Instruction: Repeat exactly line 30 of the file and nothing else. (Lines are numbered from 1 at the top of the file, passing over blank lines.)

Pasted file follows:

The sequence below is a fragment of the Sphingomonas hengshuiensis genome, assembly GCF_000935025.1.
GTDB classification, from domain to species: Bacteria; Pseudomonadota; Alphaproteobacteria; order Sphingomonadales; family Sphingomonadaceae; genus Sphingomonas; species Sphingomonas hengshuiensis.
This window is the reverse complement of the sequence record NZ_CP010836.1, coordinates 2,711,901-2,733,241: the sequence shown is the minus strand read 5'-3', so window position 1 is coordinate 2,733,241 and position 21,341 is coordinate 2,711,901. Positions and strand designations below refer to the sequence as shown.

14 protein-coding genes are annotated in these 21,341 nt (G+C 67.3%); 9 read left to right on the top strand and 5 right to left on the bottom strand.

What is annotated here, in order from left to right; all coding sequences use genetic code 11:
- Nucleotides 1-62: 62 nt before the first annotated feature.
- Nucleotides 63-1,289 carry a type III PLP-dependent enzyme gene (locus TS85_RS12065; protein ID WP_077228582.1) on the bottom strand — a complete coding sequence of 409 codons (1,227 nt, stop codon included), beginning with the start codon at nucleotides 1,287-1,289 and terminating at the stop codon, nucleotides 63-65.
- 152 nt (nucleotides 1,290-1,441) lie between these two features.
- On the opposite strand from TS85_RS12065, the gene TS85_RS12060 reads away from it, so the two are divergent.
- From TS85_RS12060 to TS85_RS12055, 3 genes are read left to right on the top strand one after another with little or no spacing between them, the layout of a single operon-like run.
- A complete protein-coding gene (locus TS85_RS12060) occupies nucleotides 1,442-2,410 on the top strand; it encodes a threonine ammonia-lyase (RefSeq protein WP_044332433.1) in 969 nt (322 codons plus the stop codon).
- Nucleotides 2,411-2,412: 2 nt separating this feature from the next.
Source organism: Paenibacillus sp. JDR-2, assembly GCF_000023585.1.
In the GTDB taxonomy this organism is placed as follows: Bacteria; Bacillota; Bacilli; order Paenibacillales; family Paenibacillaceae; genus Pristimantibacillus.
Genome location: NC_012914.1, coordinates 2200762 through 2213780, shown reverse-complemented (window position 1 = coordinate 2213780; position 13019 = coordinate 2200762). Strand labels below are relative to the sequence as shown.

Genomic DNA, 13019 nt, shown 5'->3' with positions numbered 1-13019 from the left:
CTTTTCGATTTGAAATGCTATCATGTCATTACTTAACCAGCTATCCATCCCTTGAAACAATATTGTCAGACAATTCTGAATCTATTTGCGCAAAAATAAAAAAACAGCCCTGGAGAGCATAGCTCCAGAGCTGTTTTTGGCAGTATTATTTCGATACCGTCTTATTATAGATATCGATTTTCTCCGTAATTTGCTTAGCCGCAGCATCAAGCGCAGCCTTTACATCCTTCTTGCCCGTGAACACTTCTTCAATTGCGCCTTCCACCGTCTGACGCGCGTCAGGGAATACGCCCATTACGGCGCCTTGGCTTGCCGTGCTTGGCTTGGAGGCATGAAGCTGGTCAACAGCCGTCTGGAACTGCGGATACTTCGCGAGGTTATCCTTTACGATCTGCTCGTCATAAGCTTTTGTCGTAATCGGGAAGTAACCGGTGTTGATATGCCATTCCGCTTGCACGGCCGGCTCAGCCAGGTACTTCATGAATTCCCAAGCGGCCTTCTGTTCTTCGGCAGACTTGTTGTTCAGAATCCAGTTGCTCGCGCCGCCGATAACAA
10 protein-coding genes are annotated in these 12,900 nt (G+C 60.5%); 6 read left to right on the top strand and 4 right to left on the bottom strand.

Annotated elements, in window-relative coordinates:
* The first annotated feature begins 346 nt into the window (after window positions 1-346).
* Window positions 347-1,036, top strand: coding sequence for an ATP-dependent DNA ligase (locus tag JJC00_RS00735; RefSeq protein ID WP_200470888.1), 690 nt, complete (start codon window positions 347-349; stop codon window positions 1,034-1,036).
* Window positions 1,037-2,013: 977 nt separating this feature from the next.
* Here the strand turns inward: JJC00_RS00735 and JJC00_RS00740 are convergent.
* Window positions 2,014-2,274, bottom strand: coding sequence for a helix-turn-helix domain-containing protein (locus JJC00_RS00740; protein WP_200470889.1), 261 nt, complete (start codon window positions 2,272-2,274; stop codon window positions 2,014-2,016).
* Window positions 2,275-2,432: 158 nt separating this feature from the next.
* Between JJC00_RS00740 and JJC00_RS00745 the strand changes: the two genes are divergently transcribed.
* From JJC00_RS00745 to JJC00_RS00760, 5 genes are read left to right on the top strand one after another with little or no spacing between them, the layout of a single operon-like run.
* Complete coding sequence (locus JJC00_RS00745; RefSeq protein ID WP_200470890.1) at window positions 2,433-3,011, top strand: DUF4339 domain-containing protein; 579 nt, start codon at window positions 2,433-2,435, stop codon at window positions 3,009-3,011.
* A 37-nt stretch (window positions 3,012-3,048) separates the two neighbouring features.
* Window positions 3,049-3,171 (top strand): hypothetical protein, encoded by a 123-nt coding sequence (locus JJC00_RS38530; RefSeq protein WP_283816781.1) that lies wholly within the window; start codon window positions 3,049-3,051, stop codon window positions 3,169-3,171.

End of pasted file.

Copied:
* Window positions 3,049-3,171 (top strand): hypothetical protein, encoded by a 123-nt coding sequence (locus JJC00_RS38530; RefSeq protein WP_283816781.1) that lies wholly within the window; start codon window positions 3,049-3,051, stop codon window positions 3,169-3,171.